Last week, I was sipping a gin and soda on an airplane headed home from a stellar weekender trip to America’s heartland. There, I got to watch my favorite NFL team and get into a little mischief with my best bud. The trip was filled with killer BBQ, frosty beer, and some mediocre pick-up attempts to a handful of woman way out of our league. We #thrived, recollected on the good times, and made the most of our brief, yet precious time together. When it was time to depart, I felt a bittersweet rush of bliss and malaise.
Sitting on that plane, Sturgill Simpson pulsed through my ear buds. As his velvety voice washed away the immense anxiety of a Monday morning hangover, one verse in particular stuck with me, right in the feels, “But I swear that God is there, every time I glare in the eyes of my best friend.” My moments of inspiration on airplanes have really petered out since Sky Mall was discontinued, but at that moment I felt a surge of comfort, tranquility, and mental clarity. Though brief, the memories of that weekend will live in my heart forever.
I’d wager that most of us have lived a few different places in our day. Going away to school, relocating for a job, following the love of your life to a new place – these major life events uproot us and set us down in unfamiliar territory. Some places are more ideal than others, and after a while we tend to settle in even if our location isn’t our first choice. We join a gym, get acclimated to the major roadways, and life goes on. This is a perfectly ordinary scenario, if overly complacent.
I’ve moved a few times the last few years, and it has generally been without much fanfare. You pack your boxes, negotiate your damage deposit check, and hit the open road in hopes of fresh perspective and new scenery. Every place I’ve been, I have met amazing people. Every place I’ve been, I’ve had tough days. A one bedroom apartment in the dead of winter isn’t always the most cheerful place. Couple that with a strained social circle, and it can really do a number on your wellbeing.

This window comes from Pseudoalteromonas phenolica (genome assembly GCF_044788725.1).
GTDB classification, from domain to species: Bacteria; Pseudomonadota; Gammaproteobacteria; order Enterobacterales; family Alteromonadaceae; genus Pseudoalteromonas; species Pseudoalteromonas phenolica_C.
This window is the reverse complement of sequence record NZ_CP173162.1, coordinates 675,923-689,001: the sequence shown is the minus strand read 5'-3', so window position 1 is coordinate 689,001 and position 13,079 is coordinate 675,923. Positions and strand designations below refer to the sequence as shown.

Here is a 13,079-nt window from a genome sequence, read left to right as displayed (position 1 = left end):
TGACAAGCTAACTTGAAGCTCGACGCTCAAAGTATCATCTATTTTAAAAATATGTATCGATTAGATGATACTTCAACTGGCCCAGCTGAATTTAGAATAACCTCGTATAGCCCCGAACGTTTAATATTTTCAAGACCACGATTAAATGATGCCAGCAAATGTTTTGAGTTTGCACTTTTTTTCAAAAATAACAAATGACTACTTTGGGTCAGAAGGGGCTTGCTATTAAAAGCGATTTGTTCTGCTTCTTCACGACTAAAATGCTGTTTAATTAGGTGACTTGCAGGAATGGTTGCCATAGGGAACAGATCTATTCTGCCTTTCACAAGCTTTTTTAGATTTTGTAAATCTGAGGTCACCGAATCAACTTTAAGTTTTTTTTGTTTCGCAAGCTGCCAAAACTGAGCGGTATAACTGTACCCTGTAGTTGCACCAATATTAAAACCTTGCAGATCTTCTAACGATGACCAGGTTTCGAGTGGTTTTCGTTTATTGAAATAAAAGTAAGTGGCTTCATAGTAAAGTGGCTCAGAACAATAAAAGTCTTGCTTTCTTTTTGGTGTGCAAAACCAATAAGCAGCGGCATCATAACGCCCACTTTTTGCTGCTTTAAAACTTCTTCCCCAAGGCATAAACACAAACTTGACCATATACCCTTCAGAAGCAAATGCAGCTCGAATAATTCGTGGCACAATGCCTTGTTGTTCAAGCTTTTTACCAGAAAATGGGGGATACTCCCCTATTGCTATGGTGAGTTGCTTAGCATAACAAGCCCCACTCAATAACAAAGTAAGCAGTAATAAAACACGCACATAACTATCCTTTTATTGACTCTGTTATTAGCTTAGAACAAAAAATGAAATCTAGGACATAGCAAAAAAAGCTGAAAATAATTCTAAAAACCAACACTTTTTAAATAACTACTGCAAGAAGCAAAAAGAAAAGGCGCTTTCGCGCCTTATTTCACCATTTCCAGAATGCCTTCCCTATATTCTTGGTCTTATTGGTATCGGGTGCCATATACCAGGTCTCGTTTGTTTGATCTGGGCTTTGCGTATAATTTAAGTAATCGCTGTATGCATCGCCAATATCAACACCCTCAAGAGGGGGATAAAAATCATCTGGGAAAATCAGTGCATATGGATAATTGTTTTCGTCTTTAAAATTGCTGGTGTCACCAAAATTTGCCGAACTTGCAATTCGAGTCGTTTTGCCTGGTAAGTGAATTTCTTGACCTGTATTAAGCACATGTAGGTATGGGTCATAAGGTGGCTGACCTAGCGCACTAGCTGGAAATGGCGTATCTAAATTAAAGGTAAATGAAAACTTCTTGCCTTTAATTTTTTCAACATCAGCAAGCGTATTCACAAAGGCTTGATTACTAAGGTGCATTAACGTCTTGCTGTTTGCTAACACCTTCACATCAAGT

Your friends branch out across the country, and the opportunities to get together thin out. It’s sobering. It’s hard enough to learn how to live on your own. Paradoxically, the more you return to your childhood home, the more you realize that things have changed. We find ourselves stuck in limbo, settling into our new surroundings yet fighting the idea that we are “just settling.”
You know what my biggest takeaway is from all this is? Home isn’t always where you lay your head down at night.
Home might be the weekend getaway to go drink $9 beers with old friends at a concert 6 hours away. Home might be the impulse airplane ticket two time zones away just to get a home cooked meal and hug from your mom. Home might be the Sunday afternoon phone call to shoot the bull and recap your buddy’s Friday night Tinder date. Home might just be setting down your keys, unzipping your work pants, and catching a few innings of the ballgame with your dog by your side. Home is where you make it.
This week, we celebrate the things we are most thankful for. Some of us will crowd around the table, laughing and carrying on with long lost cousins and new romantics interests. Some of us will join friendly acquaintances, brought together by strained work schedules, the inability to travel, and middle shelf wine.
A lot of us will say we are heading home for the holiday. Whether that home is a place or a mindset, take solace when you get there. Take a moment to appreciate what home is to you, and remember that you can always go back..
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